In fact, I predict the post-prison Martha brand will be bigger than ever. And since she's served time, you've got to think that absolutely nobody will want to @#$%%^^&*! with her now.

– Dean Gemmell

Thursday, December 09, 2004

As if satellite wasn’t enough for commercial radio to worry about.

Interesting article on podcasting by Steve Rubel of CooperKatz in iMediaConnection. Also a feature about this emerging application on CNN. Step back and you realize it’s just Tivo for radio, with your MP3 player substituting for the DVR. Here’s a very simple bit of technology that changes the radio landscape even further. Imagine being able to record your favorite radio shows and listen to them when it’s convenient. NPR is starting to podcast some shows. Lord knows what commercial radio is going to do -- except crawl into the corner and assume the fetal position. No, as with Tivo, it’s not the death of broadcast. But it sure does change things. Eventually, the lousy content will move to the fringes and better content will emerge.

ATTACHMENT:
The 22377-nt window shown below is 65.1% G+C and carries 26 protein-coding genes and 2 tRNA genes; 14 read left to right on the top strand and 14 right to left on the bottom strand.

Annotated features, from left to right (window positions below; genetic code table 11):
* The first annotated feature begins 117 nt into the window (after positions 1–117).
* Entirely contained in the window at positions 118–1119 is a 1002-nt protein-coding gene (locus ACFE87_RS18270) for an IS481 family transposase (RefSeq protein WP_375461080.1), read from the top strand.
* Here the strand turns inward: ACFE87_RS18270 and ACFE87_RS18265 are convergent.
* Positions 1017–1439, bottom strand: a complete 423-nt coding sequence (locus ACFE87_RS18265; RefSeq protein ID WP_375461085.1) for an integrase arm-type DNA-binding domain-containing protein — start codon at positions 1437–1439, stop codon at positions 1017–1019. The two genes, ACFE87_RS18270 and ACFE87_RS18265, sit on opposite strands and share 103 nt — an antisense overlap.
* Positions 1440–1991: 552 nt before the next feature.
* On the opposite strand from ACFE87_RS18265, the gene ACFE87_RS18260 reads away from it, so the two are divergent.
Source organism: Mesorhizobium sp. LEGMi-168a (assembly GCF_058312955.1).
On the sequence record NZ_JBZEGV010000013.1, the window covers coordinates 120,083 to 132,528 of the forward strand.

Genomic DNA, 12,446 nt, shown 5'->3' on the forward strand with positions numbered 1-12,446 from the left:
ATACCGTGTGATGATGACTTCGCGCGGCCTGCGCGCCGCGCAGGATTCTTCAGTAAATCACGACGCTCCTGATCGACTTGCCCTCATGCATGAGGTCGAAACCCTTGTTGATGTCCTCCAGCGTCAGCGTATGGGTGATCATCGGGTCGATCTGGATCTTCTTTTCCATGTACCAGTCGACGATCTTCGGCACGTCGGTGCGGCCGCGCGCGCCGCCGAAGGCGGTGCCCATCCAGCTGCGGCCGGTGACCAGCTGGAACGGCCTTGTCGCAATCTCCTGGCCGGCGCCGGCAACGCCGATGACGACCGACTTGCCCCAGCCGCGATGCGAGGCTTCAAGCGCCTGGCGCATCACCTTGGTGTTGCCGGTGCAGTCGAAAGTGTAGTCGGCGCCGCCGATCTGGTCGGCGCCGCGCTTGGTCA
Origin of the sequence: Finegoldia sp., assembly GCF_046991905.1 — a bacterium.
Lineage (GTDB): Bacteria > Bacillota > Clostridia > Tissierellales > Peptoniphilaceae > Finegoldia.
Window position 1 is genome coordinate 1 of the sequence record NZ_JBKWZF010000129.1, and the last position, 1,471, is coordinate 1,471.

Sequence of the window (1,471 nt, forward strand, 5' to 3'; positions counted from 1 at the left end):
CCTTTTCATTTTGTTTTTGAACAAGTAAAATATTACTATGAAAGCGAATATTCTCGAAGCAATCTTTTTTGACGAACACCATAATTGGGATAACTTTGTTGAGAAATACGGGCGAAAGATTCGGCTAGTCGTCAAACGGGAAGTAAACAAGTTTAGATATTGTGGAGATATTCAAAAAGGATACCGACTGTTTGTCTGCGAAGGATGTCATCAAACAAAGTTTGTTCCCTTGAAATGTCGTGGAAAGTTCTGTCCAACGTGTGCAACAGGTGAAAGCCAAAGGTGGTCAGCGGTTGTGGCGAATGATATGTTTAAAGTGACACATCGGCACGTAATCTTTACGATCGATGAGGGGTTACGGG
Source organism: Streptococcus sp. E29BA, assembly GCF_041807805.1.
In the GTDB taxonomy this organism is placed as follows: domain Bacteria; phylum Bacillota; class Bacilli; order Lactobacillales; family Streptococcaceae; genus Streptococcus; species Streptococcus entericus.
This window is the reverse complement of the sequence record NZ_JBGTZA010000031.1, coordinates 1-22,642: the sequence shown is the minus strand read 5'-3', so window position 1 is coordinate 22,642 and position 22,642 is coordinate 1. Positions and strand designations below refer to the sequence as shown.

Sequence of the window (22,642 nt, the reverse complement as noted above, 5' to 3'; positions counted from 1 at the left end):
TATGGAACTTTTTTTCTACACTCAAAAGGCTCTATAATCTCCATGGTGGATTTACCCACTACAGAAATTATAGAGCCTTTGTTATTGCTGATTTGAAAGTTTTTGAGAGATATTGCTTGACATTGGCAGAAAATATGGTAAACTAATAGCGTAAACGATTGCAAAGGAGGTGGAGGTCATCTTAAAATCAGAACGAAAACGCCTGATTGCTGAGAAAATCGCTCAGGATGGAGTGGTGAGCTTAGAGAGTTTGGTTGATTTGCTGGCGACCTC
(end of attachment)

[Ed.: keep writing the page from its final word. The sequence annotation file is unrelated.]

The narrowcasting opportunities are great for many marketers. Companies that cater to an audience without the critical mass that makes traditional advertising make sense could sponsor shows targeted to their niche. Sports such as badminton or table tennis. A local financial planning firm could sponsor a show about investing. No, podcasting doesn’t have to be filled with nothing but Macedonian folk music or the silly rants of angry, underachieving 40-year-olds. It can be commercial and be good.

Most importantly, in order to be commercial, it will have to be good. Compare that with the radio we’ve been stuck with for the last 20 years.

A good site to check out is And, yes, the founder is indeed that Adam Curry – a name that will ring a bell with members of the first MTV generation.

– Dean Gemmell